A Beacon resident who worked at the Hopewell Junction railroad yard was killed and the driver of a Beacon laundry truck was seriously injured in a fiery head-on collision on the Hopewell-Beacon highway. The crash happened on the opening day of a county traffic-safety campaign.
Deputy Fire Chief Van Norstrand was seriously injured when he fell from the roof of a porch at 34 N. Hamilton St. while fighting a fire that killed a 41-year-old man.
Mrs. Valentine Gahnkin, who owned 200 hogs and pigs, said she was considering selling them because of a feed shortage. She had only a week’s supply left.
A patrol officer spotted two Poughkeepsie runaways, both age 8, two days after a man said he had dropped them at Bank Square. The driver said he had seen the boys walking barefoot on the railroad tracks and, concerned, offered them a ride. The boys said they slept for two nights in an abandoned automobile. Family members spent hours searching the Hudson River, fearing the boys had drowned.
The general manager of Plant 2 of the Dennings Point Brickworks north of the city, the only brick manufacturer still operating in the area, said he could not address rumors that it was for sale. Plant 1, at Dennings Point, had shut down when its clay deposit was exhausted.
After four years of Army service, Melio Bettina was training for a chance at the World Light Heavyweight boxing title. “I was signed twice to fight [Joe] Louis, and twice the fight failed to come off,” he said. “The leading heavyweights seem afraid of me because of my ring style” as a leftie.
50 Years Ago (April 1971)
The school board made its case to voters to approve $8.5 million for a new high school and swimming pool, noting that the current school was 10 percent over capacity and located on just 2.5 acres. Only two of the six candidates for the school board supported the plan, and voters turned it down by a 2 to 1 margin.
The school board approved a $5.18 million budget that was 9.5 percent higher than the year before but still included the loss of nine jobs and cuts in the sports and driver’s education programs.
Charles Kormondy, who operated his own mobile meat market in Beacon for more than 40 years, died at age 64.
Gov. Nelson Rockefeller announced plans to transform Stewart Airport into the state’s fourth major jetport. Mayor Robert Cahill said he opposed the move, which he felt would bring only noise, pollution and congestion on the two-lane Beacon-Newburgh bridge. The governor “has never shown any concern for people in other things he has done, so I didn’t expect him to this time,” Cahill said.
The Poughkeepsie Journal reported on a Pete Seeger concert at Vassar College: “Strumming his banjo, Seeger moved immediately into a song about pollution; in his lyrics, comic in style but tragic in implications, he was sitting on his porch in Beacon, looking down at the river, lamenting its condition while admiring the view.”
Officials at Highland Hospital held an open house to show off its $1.2 million, third-floor addition, which included 44 beds and a generator.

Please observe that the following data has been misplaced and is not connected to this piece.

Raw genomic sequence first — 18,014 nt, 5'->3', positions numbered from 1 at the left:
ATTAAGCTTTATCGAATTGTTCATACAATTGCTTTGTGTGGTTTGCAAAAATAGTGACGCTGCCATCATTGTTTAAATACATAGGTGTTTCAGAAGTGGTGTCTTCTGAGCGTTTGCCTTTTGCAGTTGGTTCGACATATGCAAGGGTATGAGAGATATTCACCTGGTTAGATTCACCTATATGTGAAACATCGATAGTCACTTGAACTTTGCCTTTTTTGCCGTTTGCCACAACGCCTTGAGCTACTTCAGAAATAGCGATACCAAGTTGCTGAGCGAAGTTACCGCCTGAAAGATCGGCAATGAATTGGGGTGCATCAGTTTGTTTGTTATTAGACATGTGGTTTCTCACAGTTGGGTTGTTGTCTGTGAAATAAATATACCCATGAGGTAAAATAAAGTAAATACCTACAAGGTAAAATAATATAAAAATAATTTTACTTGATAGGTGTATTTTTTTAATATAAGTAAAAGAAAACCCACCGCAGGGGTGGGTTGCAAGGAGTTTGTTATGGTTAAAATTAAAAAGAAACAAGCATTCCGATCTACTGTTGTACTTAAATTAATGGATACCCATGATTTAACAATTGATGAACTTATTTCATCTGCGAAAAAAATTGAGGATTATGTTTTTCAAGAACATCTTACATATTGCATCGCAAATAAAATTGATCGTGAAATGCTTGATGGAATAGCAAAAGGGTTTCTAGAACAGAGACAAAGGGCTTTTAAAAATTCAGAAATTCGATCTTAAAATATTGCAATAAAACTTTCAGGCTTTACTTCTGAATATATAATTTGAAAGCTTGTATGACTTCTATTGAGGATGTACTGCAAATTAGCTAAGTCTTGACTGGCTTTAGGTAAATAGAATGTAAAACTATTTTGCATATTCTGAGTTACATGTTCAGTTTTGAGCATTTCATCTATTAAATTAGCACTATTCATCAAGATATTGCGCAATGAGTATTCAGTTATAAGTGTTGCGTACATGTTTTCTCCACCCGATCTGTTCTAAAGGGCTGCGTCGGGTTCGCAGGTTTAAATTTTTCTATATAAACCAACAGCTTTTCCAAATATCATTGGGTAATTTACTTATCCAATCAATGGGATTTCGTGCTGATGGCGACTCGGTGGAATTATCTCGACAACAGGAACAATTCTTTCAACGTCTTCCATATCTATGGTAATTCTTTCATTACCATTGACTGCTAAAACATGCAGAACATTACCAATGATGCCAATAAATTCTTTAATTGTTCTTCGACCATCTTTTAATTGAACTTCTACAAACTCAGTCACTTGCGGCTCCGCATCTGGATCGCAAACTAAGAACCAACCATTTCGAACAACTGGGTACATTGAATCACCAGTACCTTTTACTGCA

Beacon native Digger Phelps was named the basketball coach at Notre Dame after a single season at Fordham, where his team was 26-3. He hired Dick DiBiaso, a former Beacon High School coach, as one of his assistants. [Phelps coached the Fighting Irish until 1991 and then was an ESPN analyst until 2014.]
Two corrections officers at the Matteawan State Hospital, including one who lived in Cold Spring, were indicted on manslaughter charges for allegedly beating a 22-year-old inmate to death. The victim had pleaded guilty to a narcotics charge but was sent to Beacon after he was ruled mentally incompetent. [Nearly two years later, a jury acquitted both men.]
The Dutchess County Youth Board proposed testing a “no-bail” system in which four municipalities, including Beacon, would allow individuals accused of relatively minor crimes to be released until trial if they could not afford bail.
Rep. John Dow helped break ground for a 123-unit apartment building at Davies and South avenues for lower-income residents. Twenty percent of the units were set aside for people making $4,600 to $6,000 (about $30,000 to $40,000 today) and the remainder for families earning up to $8,100 (about $53,000).
Price Brothers Co. of Dayton, Ohio, said it planned to construct a concrete pressure pipe plant on 60 acres north of Beacon.
A 26-year-old Beacon man accused of sexual assault received a sentence of up to three years. “You had no business in that girl’s room at 3 a.m. with two others,” the county judge said. The defendant said he was innocent but “copped a plea” because of his criminal record. “Who would believe me?” he asked.
The superintendent of schools asked Beacon High School students to skip their annual “skip” day, calling it a “frankly immature student practice,” especially with a war going on.
Steven Quill, 22, a former Beacon High School basketball star, drowned while swimming in Fishkill Creek. An 18-year-old Poughkeepsie man who attempted to rescue him also died.
25 Years Ago (April 1996)
The Beacon High School boys’ track team defended its Class B title at the Somers Invitational despite missing John Robinson in the 100-meter dash because he was taking the SAT. Robinson showed up in time to win the 200 meters and the long jump.
At a raucous school board meeting attended by about 120 people, residents argued for and against a proposed 4.7 percent increase in the $28 million budget. At one point, board president Deborah Sheers threatened to end the proceedings if audience members did not stop interrupting the speakers.